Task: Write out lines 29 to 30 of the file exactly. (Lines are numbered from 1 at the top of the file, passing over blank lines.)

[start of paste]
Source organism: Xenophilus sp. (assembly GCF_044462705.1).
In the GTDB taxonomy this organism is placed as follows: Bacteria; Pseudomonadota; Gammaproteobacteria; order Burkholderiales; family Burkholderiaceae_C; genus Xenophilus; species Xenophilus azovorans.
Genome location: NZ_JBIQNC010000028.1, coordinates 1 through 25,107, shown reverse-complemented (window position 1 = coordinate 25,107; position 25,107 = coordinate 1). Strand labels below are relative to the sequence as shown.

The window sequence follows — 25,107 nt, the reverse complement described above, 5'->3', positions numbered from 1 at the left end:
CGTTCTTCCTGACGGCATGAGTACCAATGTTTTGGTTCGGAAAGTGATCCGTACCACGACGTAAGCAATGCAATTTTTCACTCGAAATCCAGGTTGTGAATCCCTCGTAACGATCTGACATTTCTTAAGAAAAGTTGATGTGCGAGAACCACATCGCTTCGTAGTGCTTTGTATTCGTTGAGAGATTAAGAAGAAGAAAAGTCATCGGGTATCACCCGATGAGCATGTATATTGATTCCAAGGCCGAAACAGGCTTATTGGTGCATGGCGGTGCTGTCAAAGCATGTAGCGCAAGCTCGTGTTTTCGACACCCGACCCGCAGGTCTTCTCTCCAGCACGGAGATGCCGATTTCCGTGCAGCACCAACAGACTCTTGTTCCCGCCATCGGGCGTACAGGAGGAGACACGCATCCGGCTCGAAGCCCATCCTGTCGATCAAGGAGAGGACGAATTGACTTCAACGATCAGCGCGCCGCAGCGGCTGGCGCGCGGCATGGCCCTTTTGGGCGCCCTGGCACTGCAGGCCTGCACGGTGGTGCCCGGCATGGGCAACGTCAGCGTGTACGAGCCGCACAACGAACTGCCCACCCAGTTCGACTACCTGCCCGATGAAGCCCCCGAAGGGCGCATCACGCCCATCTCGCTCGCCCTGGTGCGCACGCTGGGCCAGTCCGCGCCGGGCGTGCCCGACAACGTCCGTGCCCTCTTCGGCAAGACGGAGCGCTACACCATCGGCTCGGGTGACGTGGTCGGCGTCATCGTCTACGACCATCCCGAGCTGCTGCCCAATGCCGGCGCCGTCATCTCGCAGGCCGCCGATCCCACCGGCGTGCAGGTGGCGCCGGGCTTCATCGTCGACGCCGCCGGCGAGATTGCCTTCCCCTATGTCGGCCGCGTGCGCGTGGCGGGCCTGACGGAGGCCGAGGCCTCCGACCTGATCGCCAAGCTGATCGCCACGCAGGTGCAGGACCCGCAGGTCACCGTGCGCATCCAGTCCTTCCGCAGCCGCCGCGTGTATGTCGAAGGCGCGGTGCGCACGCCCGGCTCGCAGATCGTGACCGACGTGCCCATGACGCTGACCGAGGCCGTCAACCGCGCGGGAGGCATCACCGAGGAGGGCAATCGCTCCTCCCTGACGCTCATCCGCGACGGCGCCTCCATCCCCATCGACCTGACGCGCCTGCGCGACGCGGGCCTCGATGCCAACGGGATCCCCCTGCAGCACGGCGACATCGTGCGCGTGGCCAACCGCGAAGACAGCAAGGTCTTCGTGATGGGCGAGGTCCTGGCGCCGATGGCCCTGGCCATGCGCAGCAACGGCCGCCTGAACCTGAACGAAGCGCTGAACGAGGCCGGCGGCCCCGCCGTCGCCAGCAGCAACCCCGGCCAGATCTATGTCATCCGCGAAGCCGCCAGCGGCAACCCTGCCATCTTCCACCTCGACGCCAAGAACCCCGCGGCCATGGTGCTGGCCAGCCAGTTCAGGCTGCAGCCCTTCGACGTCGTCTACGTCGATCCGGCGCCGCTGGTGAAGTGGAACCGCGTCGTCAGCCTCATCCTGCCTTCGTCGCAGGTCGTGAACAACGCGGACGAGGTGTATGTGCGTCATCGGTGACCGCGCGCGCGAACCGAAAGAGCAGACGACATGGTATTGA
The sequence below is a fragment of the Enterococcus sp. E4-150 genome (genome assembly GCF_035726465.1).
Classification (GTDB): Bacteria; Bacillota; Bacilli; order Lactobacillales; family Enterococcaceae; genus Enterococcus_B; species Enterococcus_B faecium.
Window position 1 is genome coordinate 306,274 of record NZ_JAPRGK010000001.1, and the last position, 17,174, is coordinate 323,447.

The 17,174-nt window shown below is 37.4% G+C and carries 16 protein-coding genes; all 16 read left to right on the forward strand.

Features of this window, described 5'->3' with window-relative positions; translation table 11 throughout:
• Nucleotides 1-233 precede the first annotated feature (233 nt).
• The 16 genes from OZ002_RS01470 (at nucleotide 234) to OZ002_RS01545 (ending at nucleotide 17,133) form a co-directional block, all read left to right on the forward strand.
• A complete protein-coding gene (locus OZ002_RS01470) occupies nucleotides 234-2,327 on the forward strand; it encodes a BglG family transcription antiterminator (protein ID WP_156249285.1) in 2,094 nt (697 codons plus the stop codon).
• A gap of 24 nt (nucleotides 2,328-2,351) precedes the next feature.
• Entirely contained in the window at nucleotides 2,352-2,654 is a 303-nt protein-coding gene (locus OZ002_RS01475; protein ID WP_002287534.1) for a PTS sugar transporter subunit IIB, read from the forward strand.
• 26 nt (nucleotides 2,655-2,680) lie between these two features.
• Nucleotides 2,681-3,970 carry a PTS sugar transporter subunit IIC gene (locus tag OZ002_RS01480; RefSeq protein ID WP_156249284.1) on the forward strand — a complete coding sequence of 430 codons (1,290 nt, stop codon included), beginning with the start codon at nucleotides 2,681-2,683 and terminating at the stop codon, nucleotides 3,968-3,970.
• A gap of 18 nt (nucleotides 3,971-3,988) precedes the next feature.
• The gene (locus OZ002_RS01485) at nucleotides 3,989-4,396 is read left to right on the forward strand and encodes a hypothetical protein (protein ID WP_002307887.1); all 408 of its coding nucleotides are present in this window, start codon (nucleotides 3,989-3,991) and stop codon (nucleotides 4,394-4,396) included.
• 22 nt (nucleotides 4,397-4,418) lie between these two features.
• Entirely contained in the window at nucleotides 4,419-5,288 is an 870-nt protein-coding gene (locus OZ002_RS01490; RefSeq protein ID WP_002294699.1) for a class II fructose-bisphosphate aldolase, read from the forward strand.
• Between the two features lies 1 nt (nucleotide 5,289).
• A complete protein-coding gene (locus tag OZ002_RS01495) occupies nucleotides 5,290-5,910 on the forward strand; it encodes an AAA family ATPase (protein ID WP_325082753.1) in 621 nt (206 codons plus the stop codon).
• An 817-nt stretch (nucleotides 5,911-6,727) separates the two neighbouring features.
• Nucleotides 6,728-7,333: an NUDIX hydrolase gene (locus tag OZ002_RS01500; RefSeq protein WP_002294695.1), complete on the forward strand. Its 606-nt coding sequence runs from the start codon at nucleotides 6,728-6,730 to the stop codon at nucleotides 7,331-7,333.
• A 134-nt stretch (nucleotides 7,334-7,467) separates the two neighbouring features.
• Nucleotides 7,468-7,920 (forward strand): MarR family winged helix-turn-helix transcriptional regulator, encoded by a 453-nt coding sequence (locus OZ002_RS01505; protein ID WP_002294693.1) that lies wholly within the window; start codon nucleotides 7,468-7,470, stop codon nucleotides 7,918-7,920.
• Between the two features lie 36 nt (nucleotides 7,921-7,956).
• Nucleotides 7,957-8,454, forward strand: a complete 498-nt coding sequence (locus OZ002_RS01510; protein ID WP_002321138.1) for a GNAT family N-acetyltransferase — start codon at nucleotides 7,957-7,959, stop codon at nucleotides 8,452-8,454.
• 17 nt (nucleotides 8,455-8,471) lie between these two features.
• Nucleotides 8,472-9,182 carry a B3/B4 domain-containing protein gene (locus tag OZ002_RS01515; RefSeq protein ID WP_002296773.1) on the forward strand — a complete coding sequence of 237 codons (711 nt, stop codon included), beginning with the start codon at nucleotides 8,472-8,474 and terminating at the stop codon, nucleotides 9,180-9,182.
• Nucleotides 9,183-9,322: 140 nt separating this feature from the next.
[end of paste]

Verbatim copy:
• Nucleotides 7,957-8,454, forward strand: a complete 498-nt coding sequence (locus OZ002_RS01510; protein ID WP_002321138.1) for a GNAT family N-acetyltransferase — start codon at nucleotides 7,957-7,959, stop codon at nucleotides 8,452-8,454.
• 17 nt (nucleotides 8,455-8,471) lie between these two features.